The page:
[Electric Parking Lot in Israel: www.betterplace.com]

With the cost of a barrel of oil dipping below $40 a few weeks ago (recall this summer’s price of $140), imagining a post-oil future may not be on everyone's mind .  This is not the case for venture-backed  Better Place and its partners.  Since 2007, Better Place, led by founder and CEO Shai Agassi, has been working to design and deliver a strategy to transform transportation infrastructure from oil-based to renewable energy sources thereby reducing harmful emissions.

The goal for the project is not about familiar half-measures such as hybrid or flex-fuel cars.  Instead, the plan calls for the complete decommissioning of the combustion engine in favor of a fully electric solution.

Embracing the electric car on its own doesn’t make for an original insight.  In fact electric cars have occupied our technological horizon since the beginning of the twentieth century.  Then, as now, the limiting factor in leveraging the opportunities of the electric car has remained the same – battery life.

Agassi’s plan is different in that he dismissed the shortcomings of battery life as a reality and instead reformulated the entire automotive model. His plan separates the battery from the car and views automotive transportation as a service instead of a good.

The Better Place zero-emission vehicle system needs three things for optimal performance:  charging spots, battery switching stations, and software to automate the entire experience.

[change spots and swapping stations: www.betterplace.com]

Charging spots, located everywhere you can park your car, will ensure that cars are always equipped with enough juice for 100 miles of travel.  For longer trips, roadside battery switching stations allow you to swap your depleted battery for a fully charged one.  The swap is fully automated – drivers pull in and out without leaving their cars in less time than it takes to fill your tank today.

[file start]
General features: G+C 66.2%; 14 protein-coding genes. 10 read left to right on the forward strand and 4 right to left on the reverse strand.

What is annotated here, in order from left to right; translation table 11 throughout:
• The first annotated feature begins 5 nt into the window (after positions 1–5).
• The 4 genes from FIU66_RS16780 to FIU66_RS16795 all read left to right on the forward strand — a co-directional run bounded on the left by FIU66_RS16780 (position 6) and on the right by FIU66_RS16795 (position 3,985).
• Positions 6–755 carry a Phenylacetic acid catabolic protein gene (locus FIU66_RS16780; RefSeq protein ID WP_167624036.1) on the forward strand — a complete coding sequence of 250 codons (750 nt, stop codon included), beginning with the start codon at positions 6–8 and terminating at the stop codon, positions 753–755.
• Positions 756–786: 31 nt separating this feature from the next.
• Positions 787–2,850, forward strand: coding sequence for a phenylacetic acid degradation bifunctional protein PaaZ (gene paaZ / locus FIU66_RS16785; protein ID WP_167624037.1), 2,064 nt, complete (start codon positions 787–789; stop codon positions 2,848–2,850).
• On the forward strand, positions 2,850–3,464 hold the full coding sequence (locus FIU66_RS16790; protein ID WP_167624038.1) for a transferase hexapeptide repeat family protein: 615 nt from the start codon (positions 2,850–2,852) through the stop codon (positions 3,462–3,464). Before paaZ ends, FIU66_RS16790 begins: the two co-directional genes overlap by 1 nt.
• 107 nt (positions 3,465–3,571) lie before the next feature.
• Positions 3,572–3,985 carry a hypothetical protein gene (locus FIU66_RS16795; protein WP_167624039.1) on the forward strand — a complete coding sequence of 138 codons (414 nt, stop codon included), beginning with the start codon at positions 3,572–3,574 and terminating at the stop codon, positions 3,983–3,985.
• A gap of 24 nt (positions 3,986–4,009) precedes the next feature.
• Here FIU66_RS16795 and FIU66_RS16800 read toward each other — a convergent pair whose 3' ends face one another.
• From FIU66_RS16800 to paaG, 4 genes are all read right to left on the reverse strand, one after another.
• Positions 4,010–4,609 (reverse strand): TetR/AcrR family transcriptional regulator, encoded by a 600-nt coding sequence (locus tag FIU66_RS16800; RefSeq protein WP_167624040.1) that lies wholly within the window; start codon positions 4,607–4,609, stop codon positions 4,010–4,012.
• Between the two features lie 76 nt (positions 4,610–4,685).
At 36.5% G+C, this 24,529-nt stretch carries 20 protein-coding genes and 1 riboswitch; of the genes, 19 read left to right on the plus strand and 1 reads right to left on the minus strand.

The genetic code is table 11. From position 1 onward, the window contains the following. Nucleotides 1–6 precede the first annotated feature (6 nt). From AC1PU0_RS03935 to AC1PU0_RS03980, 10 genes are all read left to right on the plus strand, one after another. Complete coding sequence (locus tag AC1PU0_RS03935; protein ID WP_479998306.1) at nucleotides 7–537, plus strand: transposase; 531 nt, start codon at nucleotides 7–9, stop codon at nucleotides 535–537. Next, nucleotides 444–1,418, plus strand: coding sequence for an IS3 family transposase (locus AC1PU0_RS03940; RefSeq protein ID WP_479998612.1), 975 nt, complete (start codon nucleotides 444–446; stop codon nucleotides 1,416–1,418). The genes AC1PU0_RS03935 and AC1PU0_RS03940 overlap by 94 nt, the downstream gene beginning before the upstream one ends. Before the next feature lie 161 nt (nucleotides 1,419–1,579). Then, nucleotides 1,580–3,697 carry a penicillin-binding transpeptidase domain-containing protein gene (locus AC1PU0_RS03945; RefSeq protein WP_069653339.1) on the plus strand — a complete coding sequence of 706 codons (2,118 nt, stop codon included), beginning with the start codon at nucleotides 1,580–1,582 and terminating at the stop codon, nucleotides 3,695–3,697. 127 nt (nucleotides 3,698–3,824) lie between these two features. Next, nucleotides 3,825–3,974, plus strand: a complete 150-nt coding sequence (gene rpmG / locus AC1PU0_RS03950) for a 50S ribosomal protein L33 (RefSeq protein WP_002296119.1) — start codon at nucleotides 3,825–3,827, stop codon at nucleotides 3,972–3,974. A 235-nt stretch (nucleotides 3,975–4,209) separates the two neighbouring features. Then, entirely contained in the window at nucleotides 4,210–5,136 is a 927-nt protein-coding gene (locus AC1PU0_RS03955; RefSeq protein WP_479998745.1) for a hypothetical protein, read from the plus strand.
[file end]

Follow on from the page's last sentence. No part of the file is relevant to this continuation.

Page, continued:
What makes this all work is the innovative hybridization of the automotive and mobile phone industries.   You currently have a phone that you may have bought outright or chosen to take advantage of a discounted price by making a commitment via a contract.  Once you have the phone, you choose how you want to use it: unlimited minutes, maximum minutes, or pay-as-you-go.  Substitute phone with car and minutes with mileage and you have the Better Place model.

[the first electric parking lot in Israel at the Cinema City parking lot in Pi-Glilot]

The Better Place electric car network is becoming a reality.  Renault and Nissan have partnered to develop cars to meet the requirements of the plan.  Israel has also committed and promises a nation-wide infrastructure to be in place by 2011.  Israel is thought to be an ideal test ground because it is geographically small with all of its major urban centers less than 150km apart.  As a result 90% of car owners drive less than 70km each day.  Denmark is the next adopter. While similar geographic properties make Denmark another ideal early adopter, the extreme cold climate offers additional challenges.  Other markets planning to go online include Australia, California, and Hawaii.

Better Place has effectively decoupled the issues of energy source and transportation. This open-source model allows for innovations in renewable energies to continue and the electric car network to grow in parallel.  In fact, introducing millions of batteries capable of storing the fluctuating output of energy derived from renewable sources (think solar and wind) only reinforces and strengthens the opportunities of a sustainable future.


COMMENTS / 2 COMMENTS

Brilliant concept…

richard maran added these pithy words on Jan 05 09 at 8:02 am

It's quite funny but i already saw electric parking lots all over north scandinavia. eg. in kiruna, sweden's most northern city where almost every parking lot has its own power supply, meant to recharge the battery and to warm up the car before the driver gets in to drive to work.

peter added these pithy words on Jan 11 09 at 7:10 am

SPEAK / ADD YOUR COMMENT
Comments are moderated.

XHTML: You can use these tags: <a href="" title=""> <abbr title=""> <acronym title=""> <b> <blockquote cite=""> <cite> <code> <del datetime=""> <em> <i> <q cite=""> <strike> <strong>

Return to Top